Along the way, it also occurred to me that these potential career paths are essentially the 'mes' that I would have/could have been had I had a good or even good enough FOO. In exploring these career paths, I feel like I am entering parallel universes where I can see myself as I had grown up with a good enough FOO. I also feel like I am being given an opportunity to re-capture the me that was lost to me - really that was stolen from me by my FOO.

So, now I think part of my healing journey has a goal to figure out not who the 'me was before the bad things' but who the 'me is now that I can reclaim her'... if that makes sense?  I had despaired over the idea of any ability to claim the 'me before' as that goal is essentially impossible. But, now I have some hope, because figuring out who I am now, and who I can be, is possible... and I am excited and curious to find out who I am...

General Discussion / Re: Is there even a cure?
« on: November 17, 2017, 04:55:01 AM »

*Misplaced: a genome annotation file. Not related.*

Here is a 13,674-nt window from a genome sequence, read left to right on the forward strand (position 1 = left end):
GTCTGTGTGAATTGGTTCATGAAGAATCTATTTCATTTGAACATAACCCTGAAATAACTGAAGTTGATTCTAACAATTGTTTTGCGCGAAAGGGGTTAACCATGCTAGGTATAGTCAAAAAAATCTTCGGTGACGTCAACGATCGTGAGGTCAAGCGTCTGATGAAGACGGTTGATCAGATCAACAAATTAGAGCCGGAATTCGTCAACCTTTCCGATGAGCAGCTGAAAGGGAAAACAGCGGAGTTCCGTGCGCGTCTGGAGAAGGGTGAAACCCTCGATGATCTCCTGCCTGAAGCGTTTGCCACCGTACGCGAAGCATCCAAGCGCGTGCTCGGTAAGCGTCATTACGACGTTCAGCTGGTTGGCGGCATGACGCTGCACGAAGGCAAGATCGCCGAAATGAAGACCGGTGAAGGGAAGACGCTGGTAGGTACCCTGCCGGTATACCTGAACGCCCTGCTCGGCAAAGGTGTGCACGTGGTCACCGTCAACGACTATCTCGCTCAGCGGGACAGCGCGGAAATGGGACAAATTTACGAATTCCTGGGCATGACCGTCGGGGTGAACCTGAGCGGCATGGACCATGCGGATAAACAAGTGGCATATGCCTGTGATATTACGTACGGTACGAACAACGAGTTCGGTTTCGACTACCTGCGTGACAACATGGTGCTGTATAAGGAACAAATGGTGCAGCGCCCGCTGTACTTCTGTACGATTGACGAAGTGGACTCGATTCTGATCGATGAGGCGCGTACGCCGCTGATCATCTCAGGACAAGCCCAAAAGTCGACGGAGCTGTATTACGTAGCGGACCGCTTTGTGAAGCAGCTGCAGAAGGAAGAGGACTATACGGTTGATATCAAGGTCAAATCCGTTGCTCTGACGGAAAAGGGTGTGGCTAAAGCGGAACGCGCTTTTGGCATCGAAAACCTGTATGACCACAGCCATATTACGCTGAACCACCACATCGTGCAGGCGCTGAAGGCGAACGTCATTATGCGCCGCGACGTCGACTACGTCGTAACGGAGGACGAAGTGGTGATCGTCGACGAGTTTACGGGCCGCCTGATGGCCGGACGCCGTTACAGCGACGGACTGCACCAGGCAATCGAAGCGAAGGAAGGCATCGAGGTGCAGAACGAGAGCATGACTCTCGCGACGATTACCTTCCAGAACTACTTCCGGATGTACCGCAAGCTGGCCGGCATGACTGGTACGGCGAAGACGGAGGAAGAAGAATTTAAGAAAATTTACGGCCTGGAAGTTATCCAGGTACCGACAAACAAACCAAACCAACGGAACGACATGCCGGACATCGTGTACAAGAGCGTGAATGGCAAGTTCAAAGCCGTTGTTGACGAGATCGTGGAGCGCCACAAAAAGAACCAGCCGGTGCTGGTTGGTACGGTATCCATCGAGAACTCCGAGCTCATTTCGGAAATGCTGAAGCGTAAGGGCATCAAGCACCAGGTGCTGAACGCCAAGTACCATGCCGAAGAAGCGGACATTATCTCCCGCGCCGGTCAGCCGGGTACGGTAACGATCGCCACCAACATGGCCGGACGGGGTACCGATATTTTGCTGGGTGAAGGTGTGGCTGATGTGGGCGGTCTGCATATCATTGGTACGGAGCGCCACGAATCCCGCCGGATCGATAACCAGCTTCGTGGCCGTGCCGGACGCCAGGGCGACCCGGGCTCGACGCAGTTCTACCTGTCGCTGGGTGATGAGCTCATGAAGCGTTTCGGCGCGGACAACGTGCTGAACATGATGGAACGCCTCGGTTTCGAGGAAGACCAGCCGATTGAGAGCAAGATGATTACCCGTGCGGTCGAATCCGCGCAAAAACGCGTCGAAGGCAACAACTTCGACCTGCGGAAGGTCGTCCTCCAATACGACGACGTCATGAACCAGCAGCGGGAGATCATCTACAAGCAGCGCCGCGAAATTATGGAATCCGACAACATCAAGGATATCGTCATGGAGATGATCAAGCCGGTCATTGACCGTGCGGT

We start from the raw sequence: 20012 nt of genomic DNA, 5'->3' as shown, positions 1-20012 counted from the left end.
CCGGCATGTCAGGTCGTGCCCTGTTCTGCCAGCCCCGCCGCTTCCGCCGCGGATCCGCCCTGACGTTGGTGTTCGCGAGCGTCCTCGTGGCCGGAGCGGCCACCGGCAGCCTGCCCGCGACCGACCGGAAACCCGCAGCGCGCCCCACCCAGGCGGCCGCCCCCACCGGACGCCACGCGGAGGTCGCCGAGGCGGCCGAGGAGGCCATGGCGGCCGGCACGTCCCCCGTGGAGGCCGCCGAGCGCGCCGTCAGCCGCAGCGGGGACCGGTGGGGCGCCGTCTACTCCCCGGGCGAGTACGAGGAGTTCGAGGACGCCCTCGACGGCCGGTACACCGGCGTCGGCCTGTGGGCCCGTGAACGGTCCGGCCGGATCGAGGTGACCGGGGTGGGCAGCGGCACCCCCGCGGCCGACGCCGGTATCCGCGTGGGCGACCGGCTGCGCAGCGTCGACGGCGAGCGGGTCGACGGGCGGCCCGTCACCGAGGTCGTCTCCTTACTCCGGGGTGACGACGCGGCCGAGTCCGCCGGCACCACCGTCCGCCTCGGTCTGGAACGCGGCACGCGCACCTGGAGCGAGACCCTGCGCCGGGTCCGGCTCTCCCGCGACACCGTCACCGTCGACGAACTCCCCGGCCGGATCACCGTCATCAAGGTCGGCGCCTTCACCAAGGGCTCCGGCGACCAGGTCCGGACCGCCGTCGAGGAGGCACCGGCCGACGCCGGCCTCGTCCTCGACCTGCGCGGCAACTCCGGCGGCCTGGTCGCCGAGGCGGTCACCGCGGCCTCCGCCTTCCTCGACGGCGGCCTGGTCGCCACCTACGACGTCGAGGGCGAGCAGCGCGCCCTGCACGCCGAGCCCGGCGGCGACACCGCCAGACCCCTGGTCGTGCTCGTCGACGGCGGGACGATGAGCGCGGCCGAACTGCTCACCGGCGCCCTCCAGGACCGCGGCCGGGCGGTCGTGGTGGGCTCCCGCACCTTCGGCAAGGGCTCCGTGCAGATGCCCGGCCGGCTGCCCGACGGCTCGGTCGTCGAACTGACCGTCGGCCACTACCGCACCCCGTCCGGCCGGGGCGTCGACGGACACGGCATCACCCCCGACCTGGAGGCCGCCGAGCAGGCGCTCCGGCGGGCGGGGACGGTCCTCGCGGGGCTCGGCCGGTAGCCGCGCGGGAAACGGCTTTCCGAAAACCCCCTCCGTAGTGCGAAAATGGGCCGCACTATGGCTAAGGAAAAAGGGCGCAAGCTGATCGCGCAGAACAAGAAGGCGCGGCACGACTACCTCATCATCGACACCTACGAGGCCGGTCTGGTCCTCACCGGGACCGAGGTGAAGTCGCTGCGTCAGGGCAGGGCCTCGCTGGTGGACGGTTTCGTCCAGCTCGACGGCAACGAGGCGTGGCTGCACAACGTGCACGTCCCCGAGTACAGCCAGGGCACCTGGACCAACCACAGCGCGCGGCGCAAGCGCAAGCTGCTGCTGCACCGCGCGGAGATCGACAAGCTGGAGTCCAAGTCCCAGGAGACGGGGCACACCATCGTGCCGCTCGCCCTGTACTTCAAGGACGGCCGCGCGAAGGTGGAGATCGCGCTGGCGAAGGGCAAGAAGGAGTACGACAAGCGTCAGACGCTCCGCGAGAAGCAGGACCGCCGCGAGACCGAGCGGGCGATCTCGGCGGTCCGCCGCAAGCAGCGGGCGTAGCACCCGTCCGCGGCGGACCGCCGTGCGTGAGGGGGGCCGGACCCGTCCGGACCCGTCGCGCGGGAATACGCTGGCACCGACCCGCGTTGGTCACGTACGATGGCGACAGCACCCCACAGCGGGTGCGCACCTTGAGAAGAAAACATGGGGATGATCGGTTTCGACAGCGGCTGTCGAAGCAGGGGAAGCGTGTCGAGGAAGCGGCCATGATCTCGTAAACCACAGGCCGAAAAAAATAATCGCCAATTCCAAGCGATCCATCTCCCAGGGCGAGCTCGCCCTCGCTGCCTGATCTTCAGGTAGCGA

I think there is a cure. I do not yet know what it is, but I know that I am significantly better now than I was when I first started seeing my new-ish T. And, I know that I am going to keep trying. I think too, that CPTSD is a relatively 'new' thing in the mental health world. PTSD only became a diagnosis in ~the 80s and CPTSD does not yet officially exist in the DSM as a diagnosis, so the ability for anyone to do research on treatments is severely limited (largely because there is a lack of funds to research CPTSD due to CPTSD not actually officially existing). The Spartan Life Coach once said something to the effect of 'there is a cure, even if I have to keep going until I am in my 80s, I will keep trying and will keep working with you (the viewers) to get there.' I am with him. Even if I am in my 80s, and have not yet gotten there, I will keep trying.